Books Reviewed: Pillars of the Earth and World Without End, by Ken Follett


These would have to be two of the best books I’ve ever read. Both concern themselves with a fictional English medieval village – or town, as it later becomes – called Kingsbridge. Ken Follett, perhaps more famous for his World War II spy thrillers such as Eye of the Needle, effortlessly transfers his skills to the historical epic. His talent for suspense does this genre no harm. Both books are superbly plotted and well researched.

Pillars of the Earth is set in the 12th century, an amazing time which saw the birth of Western civilization as it clawed its way out of the Dark Ages, yet still riven by rampant Feudalism and, in England’s case, a drawn-out civil war. The central plot-line concerns itself with the building of a great Gothic cathedral. 1000-plus pages of cathedral building? you ask dubiously. Fear not, there’s not a boring page in the entire opus. A host of characters, spanning two generations, drives the plot along. One can only read with delight the manoeuvrings and scheming of its heroes and villains. I kept thinking of a game of bridge or five hundred: you get to see all the cards, then watch them as they’re played, expertly, one by one. Rarely will you see characters you like so well suffering so much and rarely will you clamour so hard for the nasty people to get their just deserts.

World Without End is a worthy sequel, set two centuries later. It lacks the brilliant “heart” of the first book, for by this time the cathedral is built. There is a bridge, and some cathedral renovations, both symbolic of wider events just as the cathedral was in the first book, and some people have criticized WWE for these less inspiring constructions. The criticism is, however, unfounded. If anything, WWE is even more intricately plotted than PotE and I, personally, found it a fraction more entertaining, thanks in no small part to the arrival of the Black Death half way through, and also the confidence I had gained from reading the first, in knowing that Follett was an author who ‘delivered the goods’. So many books start off with a promising idea or two but finish lamely because the author never quite worked out how to finish everything off. I don’t know how much Follett worked out in advance or made up as he went along, but it all fits together fantastically. What a truly terrifying time in which to live (or die, as a third of them did). Whilst WWE has many similarities to the first book, it is not repetitive. I read them back to back, no problem at all. My only quibble is that WWE has more sex in it than it really needs – not all of it; indeed, it’s an integral part of the lives and loves of these well drawn-out characters and many plot developments hinge on their fulfilled or unfulfilled desires – but there are only so many times Merthin needs to recall ‘feeling up’  Caris next to a pillar.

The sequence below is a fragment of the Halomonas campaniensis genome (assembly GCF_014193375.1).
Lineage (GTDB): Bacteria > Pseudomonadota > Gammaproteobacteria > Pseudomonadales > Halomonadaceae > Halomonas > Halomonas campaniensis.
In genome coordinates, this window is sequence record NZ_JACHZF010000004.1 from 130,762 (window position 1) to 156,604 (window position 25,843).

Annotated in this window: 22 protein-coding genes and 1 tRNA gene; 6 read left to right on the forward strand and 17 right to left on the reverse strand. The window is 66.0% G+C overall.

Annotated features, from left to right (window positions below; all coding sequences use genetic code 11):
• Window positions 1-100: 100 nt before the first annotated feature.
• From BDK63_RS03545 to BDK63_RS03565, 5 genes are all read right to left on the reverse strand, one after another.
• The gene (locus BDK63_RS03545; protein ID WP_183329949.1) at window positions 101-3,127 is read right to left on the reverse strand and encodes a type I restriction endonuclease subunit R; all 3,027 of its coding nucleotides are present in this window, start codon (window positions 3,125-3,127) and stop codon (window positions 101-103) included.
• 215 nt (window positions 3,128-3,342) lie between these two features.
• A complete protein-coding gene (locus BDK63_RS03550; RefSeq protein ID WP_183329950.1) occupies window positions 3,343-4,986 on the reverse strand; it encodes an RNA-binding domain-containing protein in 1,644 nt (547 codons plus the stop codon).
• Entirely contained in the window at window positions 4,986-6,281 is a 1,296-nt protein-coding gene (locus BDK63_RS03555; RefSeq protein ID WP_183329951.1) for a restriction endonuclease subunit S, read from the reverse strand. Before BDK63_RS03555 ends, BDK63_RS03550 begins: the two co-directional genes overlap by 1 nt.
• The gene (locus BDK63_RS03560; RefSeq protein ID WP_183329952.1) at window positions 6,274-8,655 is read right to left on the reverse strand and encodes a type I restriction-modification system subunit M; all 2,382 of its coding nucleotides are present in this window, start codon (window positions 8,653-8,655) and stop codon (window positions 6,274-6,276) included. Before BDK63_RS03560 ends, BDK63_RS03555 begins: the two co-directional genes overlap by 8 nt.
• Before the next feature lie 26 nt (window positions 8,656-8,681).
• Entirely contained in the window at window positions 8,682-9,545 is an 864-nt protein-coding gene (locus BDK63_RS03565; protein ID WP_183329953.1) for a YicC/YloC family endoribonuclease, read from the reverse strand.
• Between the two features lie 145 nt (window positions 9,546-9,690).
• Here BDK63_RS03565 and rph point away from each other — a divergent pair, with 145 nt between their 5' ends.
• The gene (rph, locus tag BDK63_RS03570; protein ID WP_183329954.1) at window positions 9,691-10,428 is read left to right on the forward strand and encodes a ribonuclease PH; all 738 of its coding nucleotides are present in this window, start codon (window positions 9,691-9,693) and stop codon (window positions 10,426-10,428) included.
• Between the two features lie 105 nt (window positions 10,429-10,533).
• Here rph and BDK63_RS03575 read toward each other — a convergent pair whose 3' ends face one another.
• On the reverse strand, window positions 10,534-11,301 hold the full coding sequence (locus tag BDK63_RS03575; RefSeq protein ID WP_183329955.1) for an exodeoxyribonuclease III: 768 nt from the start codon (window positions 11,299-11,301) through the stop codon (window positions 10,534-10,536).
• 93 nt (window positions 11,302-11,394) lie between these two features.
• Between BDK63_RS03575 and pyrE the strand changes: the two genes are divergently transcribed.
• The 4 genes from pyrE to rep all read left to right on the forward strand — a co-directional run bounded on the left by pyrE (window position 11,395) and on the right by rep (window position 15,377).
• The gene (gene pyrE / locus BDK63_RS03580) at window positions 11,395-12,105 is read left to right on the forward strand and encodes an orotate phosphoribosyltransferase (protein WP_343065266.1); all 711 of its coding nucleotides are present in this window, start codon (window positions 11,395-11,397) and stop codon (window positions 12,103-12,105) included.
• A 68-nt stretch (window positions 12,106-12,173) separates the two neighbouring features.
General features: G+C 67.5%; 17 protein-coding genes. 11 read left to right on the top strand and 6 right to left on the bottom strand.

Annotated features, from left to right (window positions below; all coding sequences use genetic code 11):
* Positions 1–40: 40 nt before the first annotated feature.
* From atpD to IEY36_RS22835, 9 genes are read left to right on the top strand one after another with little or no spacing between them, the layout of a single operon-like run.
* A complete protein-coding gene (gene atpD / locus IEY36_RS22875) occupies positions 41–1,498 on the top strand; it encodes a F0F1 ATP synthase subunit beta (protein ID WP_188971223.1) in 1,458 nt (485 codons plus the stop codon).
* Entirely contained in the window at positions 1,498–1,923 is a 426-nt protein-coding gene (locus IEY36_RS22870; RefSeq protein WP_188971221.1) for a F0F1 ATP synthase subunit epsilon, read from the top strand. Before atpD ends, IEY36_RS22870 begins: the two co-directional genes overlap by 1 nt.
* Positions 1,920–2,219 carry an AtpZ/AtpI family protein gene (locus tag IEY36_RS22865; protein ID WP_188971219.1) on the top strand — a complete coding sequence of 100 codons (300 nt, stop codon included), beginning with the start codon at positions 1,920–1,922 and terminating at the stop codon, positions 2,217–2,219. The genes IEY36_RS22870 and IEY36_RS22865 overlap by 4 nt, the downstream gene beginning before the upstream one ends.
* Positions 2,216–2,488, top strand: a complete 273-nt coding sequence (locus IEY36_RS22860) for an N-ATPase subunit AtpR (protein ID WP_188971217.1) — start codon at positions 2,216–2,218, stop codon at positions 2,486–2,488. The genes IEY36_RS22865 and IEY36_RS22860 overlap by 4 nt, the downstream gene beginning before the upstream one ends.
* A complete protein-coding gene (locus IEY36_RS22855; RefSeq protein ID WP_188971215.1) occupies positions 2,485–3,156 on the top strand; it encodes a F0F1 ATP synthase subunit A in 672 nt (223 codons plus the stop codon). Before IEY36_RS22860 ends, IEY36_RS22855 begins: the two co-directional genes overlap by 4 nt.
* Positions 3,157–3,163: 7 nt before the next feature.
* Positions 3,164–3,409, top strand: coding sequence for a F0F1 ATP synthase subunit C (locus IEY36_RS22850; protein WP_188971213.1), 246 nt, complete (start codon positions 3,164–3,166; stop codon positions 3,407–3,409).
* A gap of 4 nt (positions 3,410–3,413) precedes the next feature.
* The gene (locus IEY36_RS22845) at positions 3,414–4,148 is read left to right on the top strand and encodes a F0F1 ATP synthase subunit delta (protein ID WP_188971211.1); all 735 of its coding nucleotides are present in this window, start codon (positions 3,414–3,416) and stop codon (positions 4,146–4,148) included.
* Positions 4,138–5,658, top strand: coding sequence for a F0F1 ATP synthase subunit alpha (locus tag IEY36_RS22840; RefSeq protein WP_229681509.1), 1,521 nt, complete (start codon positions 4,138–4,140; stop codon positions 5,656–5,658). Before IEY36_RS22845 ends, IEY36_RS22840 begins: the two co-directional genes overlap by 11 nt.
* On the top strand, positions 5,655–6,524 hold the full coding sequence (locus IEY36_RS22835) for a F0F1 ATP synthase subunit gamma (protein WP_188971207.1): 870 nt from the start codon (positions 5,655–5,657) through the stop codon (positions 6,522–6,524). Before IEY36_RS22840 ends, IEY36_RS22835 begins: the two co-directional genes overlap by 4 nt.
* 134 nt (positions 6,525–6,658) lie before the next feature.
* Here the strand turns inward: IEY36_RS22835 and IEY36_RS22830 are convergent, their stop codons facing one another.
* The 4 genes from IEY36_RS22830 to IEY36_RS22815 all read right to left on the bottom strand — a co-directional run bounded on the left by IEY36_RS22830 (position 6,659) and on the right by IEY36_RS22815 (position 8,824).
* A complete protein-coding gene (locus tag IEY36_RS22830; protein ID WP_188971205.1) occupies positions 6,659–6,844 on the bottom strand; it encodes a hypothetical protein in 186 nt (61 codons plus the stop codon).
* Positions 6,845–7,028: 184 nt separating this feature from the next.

Both books celebrate the struggle of mind, reason and ability over superstition, violence and jealousy. Apparently, Pillars of the Earth was a ‘sleeper’, its sales starting slowly, largely overlooked by critics at the time. Word of mouth ensured its rise to the top of the bestseller list, and you’ll now find it in most bookstores ‘Top 100’ section. For very good reason.

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Mag 7.8 Quake in China, Estimate Over 8,500 Casualties


Evidently, God isn’t too keen on having the Olympics in Peking this summer either.

A 7.8 temblor is a really big one – anything over 7.5 is – and so I’d expect the number of casualties to go much higher. China is not known for robust building codes, if you catch my drift.

It will be interesting to see what, if any, damage there has been to the Olympic Village.

UPDATE: The above article has been updated, and the quake estimate has gone up to a magnitude 7.9 – truly epic – and it was 600 km from the Olympic Village, so no reported damage there… yet. A 7.5 EQ in China once killed and/or injured over a quarter million, so this could get really hideous. Fortunately, China’s government is marginally better at handling this sort of thing than, let’s say, Burma’s.

UPDATE II: Hugh Hewett is on the case, complete with links for disaster relief donations. Here’s the incident map:

As you can see, this happened in a remote central region, and nowhere near Peking.

Gallery Updated


Make sure to click over and see the updates to the 1.618: Gallery. There’s some fine art there.

1.618 – the forgotten pic.


I had reason to dig into the archives of timblair.net this morning, and rediscovered this gem.

Explanations and memories here.

Hide the letterbox, Mr Packer.


James Packer – son of the man who did something or other with cricket; ask someone who really cares – has come to a parting of the ways with the L Ron Hubbard Appreciation Society.
I remember my own flirtation with that crowd. Two or three years later I was still getting mail from them.
Today at least they might have progressed to email. Ah, the simple joys of the Delete button!

The Electronic Age has its other blessings too, of course.

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